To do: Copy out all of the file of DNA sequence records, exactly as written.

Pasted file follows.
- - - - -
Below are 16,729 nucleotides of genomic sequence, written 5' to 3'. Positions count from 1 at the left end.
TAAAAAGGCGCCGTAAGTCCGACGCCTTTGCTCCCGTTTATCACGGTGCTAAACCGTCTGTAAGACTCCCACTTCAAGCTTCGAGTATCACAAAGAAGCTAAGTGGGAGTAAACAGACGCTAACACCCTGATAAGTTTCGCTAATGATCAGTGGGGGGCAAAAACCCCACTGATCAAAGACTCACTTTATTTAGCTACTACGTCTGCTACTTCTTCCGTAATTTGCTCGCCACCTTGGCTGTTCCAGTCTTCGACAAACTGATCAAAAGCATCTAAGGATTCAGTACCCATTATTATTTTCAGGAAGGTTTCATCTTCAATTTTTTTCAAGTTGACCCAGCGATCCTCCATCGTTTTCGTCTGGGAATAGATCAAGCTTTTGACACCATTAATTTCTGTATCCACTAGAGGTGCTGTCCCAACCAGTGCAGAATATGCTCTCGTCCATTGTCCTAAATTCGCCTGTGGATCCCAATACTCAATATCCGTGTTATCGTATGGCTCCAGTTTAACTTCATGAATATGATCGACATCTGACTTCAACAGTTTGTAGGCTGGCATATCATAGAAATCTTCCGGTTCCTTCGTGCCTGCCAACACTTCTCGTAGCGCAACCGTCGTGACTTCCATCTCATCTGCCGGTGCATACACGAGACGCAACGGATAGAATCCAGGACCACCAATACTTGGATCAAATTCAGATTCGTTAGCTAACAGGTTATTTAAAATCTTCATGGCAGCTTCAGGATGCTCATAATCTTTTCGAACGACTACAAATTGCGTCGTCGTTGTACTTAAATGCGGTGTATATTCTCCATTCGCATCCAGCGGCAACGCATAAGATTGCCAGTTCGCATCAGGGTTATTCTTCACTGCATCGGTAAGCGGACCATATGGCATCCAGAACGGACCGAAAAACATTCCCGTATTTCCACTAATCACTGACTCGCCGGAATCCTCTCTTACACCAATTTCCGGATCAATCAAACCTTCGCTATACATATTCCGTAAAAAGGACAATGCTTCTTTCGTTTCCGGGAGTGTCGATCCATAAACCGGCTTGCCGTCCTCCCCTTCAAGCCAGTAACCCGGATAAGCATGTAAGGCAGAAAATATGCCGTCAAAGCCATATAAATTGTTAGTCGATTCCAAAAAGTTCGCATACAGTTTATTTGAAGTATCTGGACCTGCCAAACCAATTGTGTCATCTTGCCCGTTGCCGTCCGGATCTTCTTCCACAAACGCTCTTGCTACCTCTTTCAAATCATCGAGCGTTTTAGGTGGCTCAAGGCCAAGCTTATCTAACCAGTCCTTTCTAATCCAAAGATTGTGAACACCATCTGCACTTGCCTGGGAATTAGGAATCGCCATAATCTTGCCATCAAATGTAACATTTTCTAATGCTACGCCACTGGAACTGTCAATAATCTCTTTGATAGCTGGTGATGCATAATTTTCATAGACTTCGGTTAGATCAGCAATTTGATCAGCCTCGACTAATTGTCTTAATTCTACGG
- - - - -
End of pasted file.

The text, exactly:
Below are 16,729 nucleotides of genomic sequence, written 5' to 3'. Positions count from 1 at the left end.
TAAAAAGGCGCCGTAAGTCCGACGCCTTTGCTCCCGTTTATCACGGTGCTAAACCGTCTGTAAGACTCCCACTTCAAGCTTCGAGTATCACAAAGAAGCTAAGTGGGAGTAAACAGACGCTAACACCCTGATAAGTTTCGCTAATGATCAGTGGGGGGCAAAAACCCCACTGATCAAAGACTCACTTTATTTAGCTACTACGTCTGCTACTTCTTCCGTAATTTGCTCGCCACCTTGGCTGTTCCAGTCTTCGACAAACTGATCAAAAGCATCTAAGGATTCAGTACCCATTATTATTTTCAGGAAGGTTTCATCTTCAATTTTTTTCAAGTTGACCCAGCGATCCTCCATCGTTTTCGTCTGGGAATAGATCAAGCTTTTGACACCATTAATTTCTGTATCCACTAGAGGTGCTGTCCCAACCAGTGCAGAATATGCTCTCGTCCATTGTCCTAAATTCGCCTGTGGATCCCAATACTCAATATCCGTGTTATCGTATGGCTCCAGTTTAACTTCATGAATATGATCGACATCTGACTTCAACAGTTTGTAGGCTGGCATATCATAGAAATCTTCCGGTTCCTTCGTGCCTGCCAACACTTCTCGTAGCGCAACCGTCGTGACTTCCATCTCATCTGCCGGTGCATACACGAGACGCAACGGATAGAATCCAGGACCACCAATACTTGGATCAAATTCAGATTCGTTAGCTAACAGGTTATTTAAAATCTTCATGGCAGCTTCAGGATGCTCATAATCTTTTCGAACGACTACAAATTGCGTCGTCGTTGTACTTAAATGCGGTGTATATTCTCCATTCGCATCCAGCGGCAACGCATAAGATTGCCAGTTCGCATCAGGGTTATTCTTCACTGCATCGGTAAGCGGACCATATGGCATCCAGAACGGACCGAAAAACATTCCCGTATTTCCACTAATCACTGACTCGCCGGAATCCTCTCTTACACCAATTTCCGGATCAATCAAACCTTCGCTATACATATTCCGTAAAAAGGACAATGCTTCTTTCGTTTCCGGGAGTGTCGATCCATAAACCGGCTTGCCGTCCTCCCCTTCAAGCCAGTAACCCGGATAAGCATGTAAGGCAGAAAATATGCCGTCAAAGCCATATAAATTGTTAGTCGATTCCAAAAAGTTCGCATACAGTTTATTTGAAGTATCTGGACCTGCCAAACCAATTGTGTCATCTTGCCCGTTGCCGTCCGGATCTTCTTCCACAAACGCTCTTGCTACCTCTTTCAAATCATCGAGCGTTTTAGGTGGCTCAAGGCCAAGCTTATCTAACCAGTCCTTTCTAATCCAAAGATTGTGAACACCATCTGCACTTGCCTGGGAATTAGGAATCGCCATAATCTTGCCATCAAATGTAACATTTTCTAATGCTACGCCACTGGAACTGTCAATAATCTCTTTGATAGCTGGTGATGCATAATTTTCATAGACTTCGGTTAGATCAGCAATTTGATCAGCCTCGACTAATTGTCTTAATTCTACGG